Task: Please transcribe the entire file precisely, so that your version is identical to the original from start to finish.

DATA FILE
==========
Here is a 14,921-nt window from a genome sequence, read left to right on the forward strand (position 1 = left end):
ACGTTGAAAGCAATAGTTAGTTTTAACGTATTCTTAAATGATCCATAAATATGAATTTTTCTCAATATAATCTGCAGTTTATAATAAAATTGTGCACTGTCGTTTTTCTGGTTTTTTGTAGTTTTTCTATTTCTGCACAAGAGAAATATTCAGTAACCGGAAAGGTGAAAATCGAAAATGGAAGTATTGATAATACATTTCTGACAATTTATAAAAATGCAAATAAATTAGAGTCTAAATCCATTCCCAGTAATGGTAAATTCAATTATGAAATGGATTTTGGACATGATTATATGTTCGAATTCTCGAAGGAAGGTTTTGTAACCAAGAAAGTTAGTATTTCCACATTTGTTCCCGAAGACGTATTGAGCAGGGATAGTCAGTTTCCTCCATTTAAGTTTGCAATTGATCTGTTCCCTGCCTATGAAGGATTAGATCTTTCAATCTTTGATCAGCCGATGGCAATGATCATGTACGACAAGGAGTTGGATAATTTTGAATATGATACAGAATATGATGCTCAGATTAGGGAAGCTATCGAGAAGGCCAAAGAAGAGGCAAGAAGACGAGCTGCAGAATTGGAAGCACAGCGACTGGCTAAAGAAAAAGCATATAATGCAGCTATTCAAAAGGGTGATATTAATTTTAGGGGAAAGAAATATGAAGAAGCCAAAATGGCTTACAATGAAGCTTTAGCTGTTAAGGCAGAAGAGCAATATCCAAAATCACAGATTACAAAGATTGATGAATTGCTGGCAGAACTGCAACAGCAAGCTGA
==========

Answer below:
Here is a 14,921-nt window from a genome sequence, read left to right on the forward strand (position 1 = left end):
ACGTTGAAAGCAATAGTTAGTTTTAACGTATTCTTAAATGATCCATAAATATGAATTTTTCTCAATATAATCTGCAGTTTATAATAAAATTGTGCACTGTCGTTTTTCTGGTTTTTTGTAGTTTTTCTATTTCTGCACAAGAGAAATATTCAGTAACCGGAAAGGTGAAAATCGAAAATGGAAGTATTGATAATACATTTCTGACAATTTATAAAAATGCAAATAAATTAGAGTCTAAATCCATTCCCAGTAATGGTAAATTCAATTATGAAATGGATTTTGGACATGATTATATGTTCGAATTCTCGAAGGAAGGTTTTGTAACCAAGAAAGTTAGTATTTCCACATTTGTTCCCGAAGACGTATTGAGCAGGGATAGTCAGTTTCCTCCATTTAAGTTTGCAATTGATCTGTTCCCTGCCTATGAAGGATTAGATCTTTCAATCTTTGATCAGCCGATGGCAATGATCATGTACGACAAGGAGTTGGATAATTTTGAATATGATACAGAATATGATGCTCAGATTAGGGAAGCTATCGAGAAGGCCAAAGAAGAGGCAAGAAGACGAGCTGCAGAATTGGAAGCACAGCGACTGGCTAAAGAAAAAGCATATAATGCAGCTATTCAAAAGGGTGATATTAATTTTAGGGGAAAGAAATATGAAGAAGCCAAAATGGCTTACAATGAAGCTTTAGCTGTTAAGGCAGAAGAGCAATATCCAAAATCACAGATTACAAAGATTGATGAATTGCTGGCAGAACTGCAACAGCAAGCTGA